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March 29, 2010

FMYLIFE.COM – Argument Over Bling is one of my favourite websites; always good for a laugh, and a chance to poke a little fun at strangers. I was hanging out there today, and came across this one:  “Today, my boyfriend said he wanted to marry me. Since he doesn’t know my ring size he asked for me to find a ring that I liked and he would buy it and propose. The only problem is that he won’t spend more than $200. Oh the generosity. FML.” 

Commencers immediately jumped on the OP (Original Poster), calling her a selfish B*tch (among other names I won’t repeat) and telling her to be grateful he wants to marry her, that she’s a golddigger, materialistic, etc etc … yikes. There were also comments on the other side of it, such as “A ring is an investment,” or “If he can’t afford a ring, should he be getting married?” I scrolled through all the comments, trying to decide my own opinion about this whole mess. Who knew a little bling could cause such an uproar?  There are several issues here:

Cost vs. Worth Ok – the biggest argument on the board was that a ring should be a symbol of his commitment and love, and $200 (to some) seemed to be a little on the low end. Posters felt that by wanting a more expensive engagement ring, she was placing cost (meaning price) above worth (meaning symbolism).  Does the size or quality of the engagement ring represent how much he loves her? Of course not – that’s a ridiculous idea. However, does that mean she’s out of line wanting something nice? Maybe she wants something more than a diamond chip; does that make her a golddigger? I honestly don’t think so. Hopefully, this is a ring she will wear the rest of her life; it should be something she loves. In her FML she never states exactly what she wants, so it’s wrong to assume she’s looking for something over-the-top; it may just be she’d like something a little bit fancier, or a certain style, that may not be attainable for $200.

If he can’t afford a ring, should he be getting married? Historically, an engagement ring was supposed to represent “proof” of a man’s ability to provide for his wife and future children. Two or three months’ salary was considered standard. We live in a different age though, where many households are two-income households, and the woman may actually make more than the man; a man’s financial worth isn’t necessarily reflected in the ring. However, I’ve never seen the romance in getting married in poverty – slam me all you want, but it doesn’t sound like a great time to me. If he’s still a student, or working a really low-paying job, then perhaps he should be putting himself together a bit more first. Maybe he has student loans he should be paying off first, or he’s in credit card debt. Again, the OP doesn’t say the reason for it, but it brings up some interesting points.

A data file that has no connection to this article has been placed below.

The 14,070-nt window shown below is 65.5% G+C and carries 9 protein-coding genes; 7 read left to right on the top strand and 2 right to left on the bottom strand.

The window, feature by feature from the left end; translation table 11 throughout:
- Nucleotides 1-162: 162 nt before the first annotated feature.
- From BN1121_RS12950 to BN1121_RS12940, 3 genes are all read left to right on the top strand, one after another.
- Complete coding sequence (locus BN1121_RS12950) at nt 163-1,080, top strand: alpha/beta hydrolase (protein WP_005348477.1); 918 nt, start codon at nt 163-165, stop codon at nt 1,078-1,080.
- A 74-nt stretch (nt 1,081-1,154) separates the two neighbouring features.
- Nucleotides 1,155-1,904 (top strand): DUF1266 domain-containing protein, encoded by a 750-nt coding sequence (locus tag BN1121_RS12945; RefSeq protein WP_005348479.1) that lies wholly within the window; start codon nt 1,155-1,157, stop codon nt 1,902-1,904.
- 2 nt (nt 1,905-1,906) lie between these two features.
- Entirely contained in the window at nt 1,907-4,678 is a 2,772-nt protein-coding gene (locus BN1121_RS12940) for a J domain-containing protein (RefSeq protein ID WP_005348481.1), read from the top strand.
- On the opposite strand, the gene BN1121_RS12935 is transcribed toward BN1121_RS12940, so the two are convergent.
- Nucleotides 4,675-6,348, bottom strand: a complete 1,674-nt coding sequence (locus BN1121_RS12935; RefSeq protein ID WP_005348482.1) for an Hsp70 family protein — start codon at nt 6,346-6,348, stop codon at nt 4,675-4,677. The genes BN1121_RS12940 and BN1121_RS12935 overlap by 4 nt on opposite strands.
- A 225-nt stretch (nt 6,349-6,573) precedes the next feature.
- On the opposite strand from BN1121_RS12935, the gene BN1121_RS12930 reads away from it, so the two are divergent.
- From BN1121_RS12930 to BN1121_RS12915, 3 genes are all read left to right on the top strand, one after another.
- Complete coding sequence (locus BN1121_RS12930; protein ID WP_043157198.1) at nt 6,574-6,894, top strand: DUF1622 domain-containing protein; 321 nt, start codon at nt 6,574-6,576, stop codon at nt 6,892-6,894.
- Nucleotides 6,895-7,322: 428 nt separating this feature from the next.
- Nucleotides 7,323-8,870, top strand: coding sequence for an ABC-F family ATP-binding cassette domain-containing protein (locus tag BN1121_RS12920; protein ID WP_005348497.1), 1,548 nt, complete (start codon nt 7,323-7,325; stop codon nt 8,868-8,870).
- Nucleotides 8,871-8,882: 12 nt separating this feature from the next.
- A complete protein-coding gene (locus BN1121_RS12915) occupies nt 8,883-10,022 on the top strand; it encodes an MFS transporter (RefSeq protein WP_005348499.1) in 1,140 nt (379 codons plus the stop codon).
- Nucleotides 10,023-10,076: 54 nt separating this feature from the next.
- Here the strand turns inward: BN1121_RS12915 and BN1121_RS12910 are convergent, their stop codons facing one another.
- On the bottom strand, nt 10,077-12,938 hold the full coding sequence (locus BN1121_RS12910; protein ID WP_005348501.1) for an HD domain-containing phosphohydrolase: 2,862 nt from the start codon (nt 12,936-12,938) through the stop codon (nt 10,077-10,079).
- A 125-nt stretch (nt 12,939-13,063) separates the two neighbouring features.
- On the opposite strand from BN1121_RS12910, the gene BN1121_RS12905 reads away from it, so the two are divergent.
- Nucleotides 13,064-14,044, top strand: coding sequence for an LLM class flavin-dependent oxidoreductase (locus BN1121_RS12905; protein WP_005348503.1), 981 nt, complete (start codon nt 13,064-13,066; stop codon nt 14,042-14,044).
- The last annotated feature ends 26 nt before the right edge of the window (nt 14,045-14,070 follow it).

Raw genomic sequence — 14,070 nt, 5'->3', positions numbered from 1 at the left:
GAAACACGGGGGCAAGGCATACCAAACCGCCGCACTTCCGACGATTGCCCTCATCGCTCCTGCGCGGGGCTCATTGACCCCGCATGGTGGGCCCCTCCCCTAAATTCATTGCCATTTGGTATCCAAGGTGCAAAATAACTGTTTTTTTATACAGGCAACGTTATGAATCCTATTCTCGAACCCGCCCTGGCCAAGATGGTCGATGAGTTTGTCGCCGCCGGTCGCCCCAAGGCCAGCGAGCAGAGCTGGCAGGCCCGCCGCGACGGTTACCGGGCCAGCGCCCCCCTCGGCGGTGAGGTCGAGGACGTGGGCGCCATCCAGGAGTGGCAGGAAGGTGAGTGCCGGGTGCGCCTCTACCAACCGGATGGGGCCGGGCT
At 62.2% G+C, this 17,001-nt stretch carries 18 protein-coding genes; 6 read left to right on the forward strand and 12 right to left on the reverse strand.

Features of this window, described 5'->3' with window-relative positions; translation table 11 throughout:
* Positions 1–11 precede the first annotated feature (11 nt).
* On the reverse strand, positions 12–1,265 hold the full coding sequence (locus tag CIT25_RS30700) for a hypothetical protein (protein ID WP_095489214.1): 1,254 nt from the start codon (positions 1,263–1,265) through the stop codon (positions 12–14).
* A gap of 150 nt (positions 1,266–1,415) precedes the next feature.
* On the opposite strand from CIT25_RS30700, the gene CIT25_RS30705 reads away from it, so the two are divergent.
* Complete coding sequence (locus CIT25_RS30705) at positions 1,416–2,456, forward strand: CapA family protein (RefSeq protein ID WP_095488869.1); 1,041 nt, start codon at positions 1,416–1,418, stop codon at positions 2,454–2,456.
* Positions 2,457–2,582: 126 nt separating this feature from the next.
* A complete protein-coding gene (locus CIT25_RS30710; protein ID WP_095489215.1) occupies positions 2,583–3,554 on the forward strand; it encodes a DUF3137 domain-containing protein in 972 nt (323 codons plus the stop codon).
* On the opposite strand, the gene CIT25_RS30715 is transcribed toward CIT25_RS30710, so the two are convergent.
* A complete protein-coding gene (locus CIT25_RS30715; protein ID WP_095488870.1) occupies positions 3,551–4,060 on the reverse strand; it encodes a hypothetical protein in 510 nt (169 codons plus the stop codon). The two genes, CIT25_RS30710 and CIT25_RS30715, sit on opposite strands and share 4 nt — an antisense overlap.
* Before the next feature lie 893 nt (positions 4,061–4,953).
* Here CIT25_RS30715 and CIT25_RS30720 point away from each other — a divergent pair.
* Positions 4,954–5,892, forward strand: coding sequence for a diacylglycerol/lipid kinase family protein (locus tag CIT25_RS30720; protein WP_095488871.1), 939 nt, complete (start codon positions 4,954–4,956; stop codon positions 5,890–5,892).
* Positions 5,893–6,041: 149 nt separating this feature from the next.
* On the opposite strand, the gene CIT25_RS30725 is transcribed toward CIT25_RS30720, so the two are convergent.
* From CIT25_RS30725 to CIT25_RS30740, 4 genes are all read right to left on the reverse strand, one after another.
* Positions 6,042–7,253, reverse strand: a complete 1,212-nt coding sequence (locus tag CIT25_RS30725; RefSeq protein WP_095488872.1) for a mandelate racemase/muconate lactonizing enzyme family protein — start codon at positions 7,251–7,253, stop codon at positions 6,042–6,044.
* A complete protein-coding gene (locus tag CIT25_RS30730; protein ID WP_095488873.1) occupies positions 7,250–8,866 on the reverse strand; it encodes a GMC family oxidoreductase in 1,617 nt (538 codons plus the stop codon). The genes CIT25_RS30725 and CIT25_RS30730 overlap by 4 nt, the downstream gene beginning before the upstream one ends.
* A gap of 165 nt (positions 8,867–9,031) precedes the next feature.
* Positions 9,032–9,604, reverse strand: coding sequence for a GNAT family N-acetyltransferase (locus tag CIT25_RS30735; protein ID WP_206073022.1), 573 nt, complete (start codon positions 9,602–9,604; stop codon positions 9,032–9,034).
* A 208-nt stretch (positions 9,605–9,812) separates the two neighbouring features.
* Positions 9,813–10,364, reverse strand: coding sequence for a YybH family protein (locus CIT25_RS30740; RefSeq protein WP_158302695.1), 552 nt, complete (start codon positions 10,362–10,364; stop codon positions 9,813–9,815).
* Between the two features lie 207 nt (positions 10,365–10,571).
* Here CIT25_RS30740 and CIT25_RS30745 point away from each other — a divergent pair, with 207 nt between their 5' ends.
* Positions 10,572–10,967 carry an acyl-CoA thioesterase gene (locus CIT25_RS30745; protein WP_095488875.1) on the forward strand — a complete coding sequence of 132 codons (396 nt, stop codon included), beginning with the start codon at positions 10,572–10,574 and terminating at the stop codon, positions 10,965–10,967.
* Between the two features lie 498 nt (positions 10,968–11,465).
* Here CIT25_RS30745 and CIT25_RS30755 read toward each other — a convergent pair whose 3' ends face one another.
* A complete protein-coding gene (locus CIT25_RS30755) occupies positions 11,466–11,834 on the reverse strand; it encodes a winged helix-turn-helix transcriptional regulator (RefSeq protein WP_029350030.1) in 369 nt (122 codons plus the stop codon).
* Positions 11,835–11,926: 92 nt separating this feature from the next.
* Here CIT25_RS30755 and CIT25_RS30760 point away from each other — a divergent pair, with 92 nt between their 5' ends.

Why the $200 cap? I’m curious about the reason behind the price cap, and it’s an issue the commenters couldn’t get past either. If, as discussed above, money is tight, then putting a limit of $200 is understandable (and again, makes me wonder if he should be focusing on straightening out his finances first!) and hopefully she’s aware of his financial situation before getting married. However, if he has a great job , a flashy car, the latest technology, and still won’t splurge a little on her, I’d say that’s a  much larger issue. If he’s willing to spend his money on himself but not on her, that’s a sign of unhappiness to come.

Pick it out yourself? Alright, OP didn’t mention this as the root of her issue, but I noticed it and picked up on it. He doesn’t know her ring size so she has to pick something out herself? Red flag, as far as I’m concerned. All he has to do is take one of her rings (assuming she has one) and get it sized at the jewellery store. Then he knows what he’s looking for. As well, most styles of rings can easily be resized for a small price, so having the exact correct size at the time of purchase is not necessary. And why does she have to pick it out herself? At least they should go looking together – this whole thing smacks of disinterest. If he’s afraid of buying something she doesn’t like, he should ask for her input. He could also take a look at what she has already (for ideas about metal, modern vs. antique, etc) and talk to her girlfriends. This is actually the part that turned me off the most: OP, run, don’t walk away from this lazy loser!

Bottom line: Yes, in a way the OP does seem like a bit of a golddigger, but on the other hand, it’s for her to wear forever; she should have something she really loves. Maybe she can find something for $200 she really loves; if not, she and her BF have some serious things to discuss. She should be willing to be flexible, but he should also be willing to invest in something that will make her happy, provided it isn’t something outlandish. I’d be interested in knowing how it turns out. For the record, I’m an antique kind of girl who loves a good pave setting … I’m just saying ….

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